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Editor's Note: The Impression That I Get
The best thing about our annual Streaming Media All-Stars feature-in addition to hearing both the humility and the genuine appreciation in the voices of the latest honorees-is reading their responses to the questions we pose to them about their own achievements and their thoughts on where the industry is going.

The best thing about our annual Streaming Media All-Stars feature-in addition to hearing both the humility and the genuine appreciation in the voices of the latest honorees-is reading their responses to the questions we pose to them about their own achievements and their thoughts on where the industry is going.

All of their comments about the trends and challenges facing online video are compelling, and it pained me everytime I had to exclude one from the back of the baseball cards you'll see on pages 20-30, even though their full responses appear in the online version of the article. But every year, there's at least one response that's not just insightful and thought-provoking but downright profound, the kind of statement might not grab you right away but keeps bubbling up from your subconscious for the next few day s until you realize just how on-point it really is.

This year, it was Kevin Nalty-better known as Nalts, one of the most popular viral video creators on YouTube-who got me thinking. with his response to the question "What's the biggest challenge facing our industry?
"People are going to tell you measurement and comparing impact of different mediums," he wrote, "but an impression isn't an impression unless it makes one."

At first, it struck me as just another bit of marketing hokum, a cute play on words that ultimately doesn't mean much. But something about it wouldn't let go. Our industry has become obsessed with metrics and rankings; just look at the headlines and commentary surrounding comScore's January 2010 U.S. online video rankings, which showed a 2.5% decline in overall online video views compared to December 2009. Nevermind that views were up almost 120% over January 2009; the tech press felt compelled to analyze the small month-to-month drop.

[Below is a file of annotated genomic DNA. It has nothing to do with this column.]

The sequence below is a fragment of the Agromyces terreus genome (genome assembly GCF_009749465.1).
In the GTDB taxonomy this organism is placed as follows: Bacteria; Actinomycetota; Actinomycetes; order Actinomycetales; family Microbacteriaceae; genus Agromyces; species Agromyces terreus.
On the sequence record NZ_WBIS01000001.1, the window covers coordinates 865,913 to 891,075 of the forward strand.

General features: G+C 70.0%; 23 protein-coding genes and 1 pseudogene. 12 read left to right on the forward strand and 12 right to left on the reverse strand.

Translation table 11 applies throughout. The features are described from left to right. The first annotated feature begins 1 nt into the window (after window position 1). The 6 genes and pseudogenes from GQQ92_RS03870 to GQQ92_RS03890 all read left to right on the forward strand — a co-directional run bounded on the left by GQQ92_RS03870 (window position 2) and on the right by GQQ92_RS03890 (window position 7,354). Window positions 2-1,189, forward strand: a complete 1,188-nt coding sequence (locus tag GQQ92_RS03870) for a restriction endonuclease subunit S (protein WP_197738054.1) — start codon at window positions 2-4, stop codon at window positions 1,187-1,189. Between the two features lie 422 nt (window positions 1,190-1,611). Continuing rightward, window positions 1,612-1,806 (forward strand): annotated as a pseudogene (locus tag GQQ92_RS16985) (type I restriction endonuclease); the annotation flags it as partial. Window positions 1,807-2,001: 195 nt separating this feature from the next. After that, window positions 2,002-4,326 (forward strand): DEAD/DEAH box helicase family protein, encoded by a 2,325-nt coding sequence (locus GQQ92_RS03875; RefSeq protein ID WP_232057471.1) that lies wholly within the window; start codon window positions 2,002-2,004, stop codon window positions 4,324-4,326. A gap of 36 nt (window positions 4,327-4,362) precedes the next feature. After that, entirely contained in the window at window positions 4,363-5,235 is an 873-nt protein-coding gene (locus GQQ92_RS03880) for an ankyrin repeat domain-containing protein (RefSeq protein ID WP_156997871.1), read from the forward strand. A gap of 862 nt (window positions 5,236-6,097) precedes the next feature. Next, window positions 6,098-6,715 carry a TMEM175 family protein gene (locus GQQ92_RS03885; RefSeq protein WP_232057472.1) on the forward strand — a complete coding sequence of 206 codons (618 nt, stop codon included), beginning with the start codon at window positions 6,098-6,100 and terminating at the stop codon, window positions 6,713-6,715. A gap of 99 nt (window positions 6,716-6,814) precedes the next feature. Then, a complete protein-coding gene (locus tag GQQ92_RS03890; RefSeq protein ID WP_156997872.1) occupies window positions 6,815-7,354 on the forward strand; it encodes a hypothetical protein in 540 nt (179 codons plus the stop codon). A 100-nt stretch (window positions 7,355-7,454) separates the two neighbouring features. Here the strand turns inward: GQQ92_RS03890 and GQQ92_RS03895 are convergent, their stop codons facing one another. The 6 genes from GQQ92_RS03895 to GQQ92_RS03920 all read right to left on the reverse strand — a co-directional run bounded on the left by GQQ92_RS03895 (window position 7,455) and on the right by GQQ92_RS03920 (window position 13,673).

Was it seasonal, or was it indicative of something bigger? To be honest, my response upon seeing the numbers was "So what?" The Nielsen VideoCensus data for February 2010 (which you can see on page 10) shows a similar drop in total streams since the last time we checked it in December.

Frankly, such a small fluctuation, particularly in isolation, isn't worth analyzing. Certainly, nobody should worry that the growth of online video has peaked; I don't think anyone would argue that consumers are becoming any less interested in watching content on their PCs, mobile devices, or TVs via set-top boxes.

In the long run, media and entertainment video will succeed or fail based on whether it makes an impression, not on how many impressions it makes. There's a place, even a need, for metrics and rankings, but the online video industry would be wise to learn a lesson from the music industry, which started falling apart when bean-counters replaced music lovers in executive positions. Say what you will about illegal downloading; the main reason people stopped buying CDs is that they got sick of paying as much as $18 for one or two good songs and an hour of filler.

One of the biggest viral video successes of the year so far has been the Old Spice "The Man Your Man Could Smell Like" ad that premiered during the Vancouver Olympics and quickly spread online. While it hasn't gotten as many views as, say, the latest E*Trade ad (babies are a sure thing), Visible Measures Trends shows that it's gotten far more ratings than just about any other campaign in early 2010, meaning that it didn't just get impressions, it made one.